It’s Huw Stephens’ last weeknight Radio 1 show tonight – here’s why we’ll miss it

Evenings after work won't be the same without his dulcet Welsh tones...

Tonight marks the end of an era. Huw Stephens, everybody’s favourite loveable, music-mad Welshman, presents his last ever weeknight evening show on BBC Radio 1, and there’s plenty we’ll miss about his new music haven.

Huw first joined Radio 1 when he was just 17 – making him the youngest ever Radio 1 presenter – fresh from the world of hospital radio. After six years in regional radio, he got his first national show in 2005, drafted in to continue the spirit of new music discovery championed by the late John Peel. It’s a high pressure gig, but over a decade later Huw’s right at the forefront, playing new bands on the radio well before anybody else.

Luckily he isn’t disappearing from the airwaves; instead, he’s moving slots to a new BBC Introducing show at 11pm every Sunday night. Still, there’s no denying that making some after-work spag bol will feel different without our Huw’s soothing tones, Maida Vale sessions, and all round impeccable taste to rely on for moral support. Here are the biggest things we’ll miss about Huw’s show…

Endless affability

With Huw’s show, there’s zero in the way of name-dropping or over-the-top bombast, just tonnes of new music of the highest level. His enthusiasm for unsigned artists and independent bands across every genre is unparalleled, and it’s apparent that his immense talent for radio comes from a massive love of the format growing up and tuning in. Listening to Huw’s show feels somehow personal, a little like there’s a kindly Welshman sat in the corner by the stereo, putting on banger after brand new undiscovered banger, and talking you through every single one in kindly Cardiff tones. If you want a measure of exactly how nice Huw is, Naomi Campbell practically held the man hostage at the NME awards so that she could get a selfie with him.

Not to mention that he’s got excellent music taste…

Over the years, Huw Stephens has given some of the first ever radio plays to… oh, just a few teeny bands you might know. Lorde, Haim, The 1975, Disclosure, Slaves, and Bastille all got their first spins courtesy of the DJ, and look at them now! Gigantic! Huw’s coveted Maida Vale live sessions, meanwhile, have become a rite of passage for artists starting out.

He’s widely trusted for his impeccable ears, and when he’s not cramming your nights full with all sorts of musical madness on the radio, you’ll find him running around backstage at festivals ranging from Latitude to the brand new SWN curating some first rate live line-ups. Without a doubt, he’s one of the most genuine and passionate people in radio right now. Here’s a trip down memory lane courtesy of Huw; a pre-debut single King Krule in session at Maida Vale.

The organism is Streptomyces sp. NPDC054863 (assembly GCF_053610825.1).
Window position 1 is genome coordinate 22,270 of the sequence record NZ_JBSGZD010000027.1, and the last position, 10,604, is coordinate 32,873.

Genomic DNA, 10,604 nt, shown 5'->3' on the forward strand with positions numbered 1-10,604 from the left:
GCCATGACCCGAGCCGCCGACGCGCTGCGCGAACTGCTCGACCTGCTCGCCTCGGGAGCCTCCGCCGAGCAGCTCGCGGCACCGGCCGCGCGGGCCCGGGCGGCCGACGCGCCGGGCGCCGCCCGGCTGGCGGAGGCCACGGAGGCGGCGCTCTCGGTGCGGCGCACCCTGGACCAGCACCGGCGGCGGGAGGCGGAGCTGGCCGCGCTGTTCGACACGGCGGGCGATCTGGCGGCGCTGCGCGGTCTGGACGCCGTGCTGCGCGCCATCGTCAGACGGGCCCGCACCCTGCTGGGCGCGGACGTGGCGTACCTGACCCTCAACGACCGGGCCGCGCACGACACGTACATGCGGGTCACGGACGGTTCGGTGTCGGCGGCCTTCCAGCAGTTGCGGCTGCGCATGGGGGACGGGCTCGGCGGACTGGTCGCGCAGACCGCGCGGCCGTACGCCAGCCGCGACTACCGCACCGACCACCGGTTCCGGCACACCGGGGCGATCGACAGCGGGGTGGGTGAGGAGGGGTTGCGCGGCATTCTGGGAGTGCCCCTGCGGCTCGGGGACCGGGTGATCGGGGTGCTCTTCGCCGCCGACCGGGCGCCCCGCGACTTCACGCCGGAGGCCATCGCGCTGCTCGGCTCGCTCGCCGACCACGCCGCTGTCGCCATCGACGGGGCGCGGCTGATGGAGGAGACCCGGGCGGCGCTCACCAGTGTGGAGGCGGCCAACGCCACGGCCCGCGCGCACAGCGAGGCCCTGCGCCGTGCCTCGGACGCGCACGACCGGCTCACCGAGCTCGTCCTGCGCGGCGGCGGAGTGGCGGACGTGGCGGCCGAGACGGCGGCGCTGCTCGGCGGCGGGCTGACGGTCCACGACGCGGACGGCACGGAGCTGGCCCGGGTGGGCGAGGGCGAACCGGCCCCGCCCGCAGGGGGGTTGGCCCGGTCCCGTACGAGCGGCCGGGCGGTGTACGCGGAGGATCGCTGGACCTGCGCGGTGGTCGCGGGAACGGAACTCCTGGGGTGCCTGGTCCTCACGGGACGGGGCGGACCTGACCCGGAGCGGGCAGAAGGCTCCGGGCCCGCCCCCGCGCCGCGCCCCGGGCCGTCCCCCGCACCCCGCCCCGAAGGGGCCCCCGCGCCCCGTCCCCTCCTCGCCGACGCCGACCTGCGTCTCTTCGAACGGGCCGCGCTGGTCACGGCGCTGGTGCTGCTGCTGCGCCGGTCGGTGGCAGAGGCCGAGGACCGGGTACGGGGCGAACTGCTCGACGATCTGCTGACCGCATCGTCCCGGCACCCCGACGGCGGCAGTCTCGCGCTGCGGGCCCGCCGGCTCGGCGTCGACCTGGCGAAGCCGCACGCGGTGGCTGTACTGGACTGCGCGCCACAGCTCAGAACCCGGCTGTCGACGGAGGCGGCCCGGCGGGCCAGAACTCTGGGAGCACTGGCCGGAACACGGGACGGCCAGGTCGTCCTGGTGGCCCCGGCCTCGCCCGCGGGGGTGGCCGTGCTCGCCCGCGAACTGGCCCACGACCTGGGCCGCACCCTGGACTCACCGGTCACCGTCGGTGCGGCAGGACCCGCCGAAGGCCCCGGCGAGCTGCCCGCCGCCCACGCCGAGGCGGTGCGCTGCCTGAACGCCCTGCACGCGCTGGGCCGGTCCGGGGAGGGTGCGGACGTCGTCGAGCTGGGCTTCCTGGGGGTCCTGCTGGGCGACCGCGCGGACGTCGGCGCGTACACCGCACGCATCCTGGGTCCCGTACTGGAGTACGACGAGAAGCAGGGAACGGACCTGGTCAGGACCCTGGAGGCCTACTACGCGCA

He’s refreshingly anti-snob

There’s far too much elitist nonsense running riot in a lot of places. Not Huw’s show, though. The sort of music lover who holds pop giants Rihanna and in the same regard as new upstarts like Bodega or Sports Team, all that matters is one thing – does it do magical things to your ears? Nothing is off limits, and thankfully he doesn’t believe in the idea of anything being a guilty pleasure, either. ”I bought a Yacht Rock compilation recently, which is brilliant,” he said in an interview with Le Cool London. “It’s a genre! I don’t think it’s a guilty pleasure – it’s just a pleasure.”  In case the term Yacht Rock leaves you a bit confused, it refers to smooth, soft rock; think Hall & Oates, 10cc, Toto, and Spandau Ballet. AKA. The stuff of legend.

And now we may never get to hear his old band played on air…

Before becoming one of our favourite radio DJs, Huw Stephens was also in a band called Pic Nic. They released an EP back in 1997, on the now defunct Welsh experimental label R-Bennig. In imaginative fashion, the young band’s record came packaged up with an actual plastic knife and fork, exactly the sort of sheer genius you’d expect. “We played two roadshows for BBC Radio Cymru, released a green seven-inch single, got slagged off by Mark E Smith of The Fall in Melody Maker, and then split up. They were very happy days,” Huw summarised in an interview on CPS Homes. Perhaps its best he doesn’t play them on the new show after all…

Huw’s new BBC Introducing show – from 11pm every Sunday – starts in September.

And hey, no Huw, but why not check out NME Radio?